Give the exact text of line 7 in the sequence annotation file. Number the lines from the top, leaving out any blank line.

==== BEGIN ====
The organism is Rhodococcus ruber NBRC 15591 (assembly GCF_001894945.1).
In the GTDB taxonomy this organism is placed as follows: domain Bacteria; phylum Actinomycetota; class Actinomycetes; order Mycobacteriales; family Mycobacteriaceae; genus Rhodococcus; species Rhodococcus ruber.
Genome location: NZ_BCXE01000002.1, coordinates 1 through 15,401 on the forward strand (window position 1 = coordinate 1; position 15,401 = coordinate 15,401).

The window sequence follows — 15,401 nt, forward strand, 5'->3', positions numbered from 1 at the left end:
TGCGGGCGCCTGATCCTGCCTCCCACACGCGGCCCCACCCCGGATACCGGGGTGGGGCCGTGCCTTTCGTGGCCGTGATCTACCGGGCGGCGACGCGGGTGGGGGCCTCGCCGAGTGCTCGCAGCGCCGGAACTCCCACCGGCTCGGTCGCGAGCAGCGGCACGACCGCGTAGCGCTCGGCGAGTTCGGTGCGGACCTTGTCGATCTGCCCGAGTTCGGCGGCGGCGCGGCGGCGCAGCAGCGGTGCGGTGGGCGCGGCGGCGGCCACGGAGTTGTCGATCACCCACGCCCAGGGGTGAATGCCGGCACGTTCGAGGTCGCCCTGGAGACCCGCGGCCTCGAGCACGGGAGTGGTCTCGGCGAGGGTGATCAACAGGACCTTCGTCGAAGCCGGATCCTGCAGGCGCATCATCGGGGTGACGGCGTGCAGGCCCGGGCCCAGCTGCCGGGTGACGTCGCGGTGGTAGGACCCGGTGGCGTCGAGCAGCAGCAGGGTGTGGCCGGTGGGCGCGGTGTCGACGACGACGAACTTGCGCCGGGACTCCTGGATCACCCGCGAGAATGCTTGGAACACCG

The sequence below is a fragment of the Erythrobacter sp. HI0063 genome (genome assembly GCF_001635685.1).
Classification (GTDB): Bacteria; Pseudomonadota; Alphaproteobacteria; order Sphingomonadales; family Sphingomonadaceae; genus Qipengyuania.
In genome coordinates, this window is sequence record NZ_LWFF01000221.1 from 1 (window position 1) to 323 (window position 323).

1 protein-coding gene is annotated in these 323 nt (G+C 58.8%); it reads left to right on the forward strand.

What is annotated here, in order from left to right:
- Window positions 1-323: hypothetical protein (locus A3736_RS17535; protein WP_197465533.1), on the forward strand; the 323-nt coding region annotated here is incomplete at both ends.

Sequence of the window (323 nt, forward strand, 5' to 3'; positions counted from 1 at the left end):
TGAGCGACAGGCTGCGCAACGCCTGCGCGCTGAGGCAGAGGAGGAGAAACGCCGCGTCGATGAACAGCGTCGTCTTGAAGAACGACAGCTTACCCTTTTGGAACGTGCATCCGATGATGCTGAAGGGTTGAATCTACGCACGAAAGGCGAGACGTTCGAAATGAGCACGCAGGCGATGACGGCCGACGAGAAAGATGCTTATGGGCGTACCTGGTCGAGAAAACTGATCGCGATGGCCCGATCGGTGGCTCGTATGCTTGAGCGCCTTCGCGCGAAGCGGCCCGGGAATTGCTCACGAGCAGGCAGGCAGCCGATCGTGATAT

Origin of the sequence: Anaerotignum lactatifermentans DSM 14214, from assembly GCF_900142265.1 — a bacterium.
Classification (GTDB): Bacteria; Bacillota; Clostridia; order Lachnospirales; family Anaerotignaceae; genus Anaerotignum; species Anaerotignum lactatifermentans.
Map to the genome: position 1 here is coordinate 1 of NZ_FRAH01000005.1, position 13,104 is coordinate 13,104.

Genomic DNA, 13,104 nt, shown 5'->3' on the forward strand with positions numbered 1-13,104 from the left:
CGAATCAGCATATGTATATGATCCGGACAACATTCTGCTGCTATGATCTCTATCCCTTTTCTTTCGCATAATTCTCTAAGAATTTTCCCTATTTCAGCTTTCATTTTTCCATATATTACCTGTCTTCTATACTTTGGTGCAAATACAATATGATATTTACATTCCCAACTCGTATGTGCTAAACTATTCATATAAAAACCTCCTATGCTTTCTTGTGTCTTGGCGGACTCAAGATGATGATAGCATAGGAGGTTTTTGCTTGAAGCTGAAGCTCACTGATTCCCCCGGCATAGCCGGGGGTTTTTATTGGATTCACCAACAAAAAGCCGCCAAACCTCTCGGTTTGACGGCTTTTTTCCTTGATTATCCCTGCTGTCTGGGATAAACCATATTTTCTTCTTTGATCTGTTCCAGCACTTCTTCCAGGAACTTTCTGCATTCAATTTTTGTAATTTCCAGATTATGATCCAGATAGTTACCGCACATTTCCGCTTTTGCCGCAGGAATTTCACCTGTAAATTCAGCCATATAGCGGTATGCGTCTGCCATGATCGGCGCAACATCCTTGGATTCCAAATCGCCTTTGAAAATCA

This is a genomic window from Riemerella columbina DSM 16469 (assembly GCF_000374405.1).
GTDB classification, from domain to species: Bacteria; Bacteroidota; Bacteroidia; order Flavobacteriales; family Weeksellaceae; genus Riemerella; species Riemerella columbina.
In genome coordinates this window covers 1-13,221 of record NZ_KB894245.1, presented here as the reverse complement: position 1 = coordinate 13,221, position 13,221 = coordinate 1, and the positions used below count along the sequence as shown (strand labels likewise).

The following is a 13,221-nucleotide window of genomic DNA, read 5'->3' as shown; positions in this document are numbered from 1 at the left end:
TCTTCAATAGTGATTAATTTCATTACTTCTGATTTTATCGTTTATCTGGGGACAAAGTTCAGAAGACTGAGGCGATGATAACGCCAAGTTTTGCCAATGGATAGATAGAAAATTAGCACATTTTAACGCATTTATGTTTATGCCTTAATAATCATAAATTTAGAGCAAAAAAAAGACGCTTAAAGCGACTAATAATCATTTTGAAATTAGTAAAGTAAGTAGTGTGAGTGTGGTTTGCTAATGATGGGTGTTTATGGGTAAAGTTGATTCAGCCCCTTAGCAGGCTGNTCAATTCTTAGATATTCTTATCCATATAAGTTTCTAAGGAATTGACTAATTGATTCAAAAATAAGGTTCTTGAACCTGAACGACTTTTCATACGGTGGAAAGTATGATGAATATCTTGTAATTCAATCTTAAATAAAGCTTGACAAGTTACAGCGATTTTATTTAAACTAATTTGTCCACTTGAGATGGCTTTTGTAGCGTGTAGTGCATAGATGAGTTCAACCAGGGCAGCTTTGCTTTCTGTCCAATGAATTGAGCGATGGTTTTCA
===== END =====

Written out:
Classification (GTDB): Bacteria; Pseudomonadota; Alphaproteobacteria; order Sphingomonadales; family Sphingomonadaceae; genus Qipengyuania.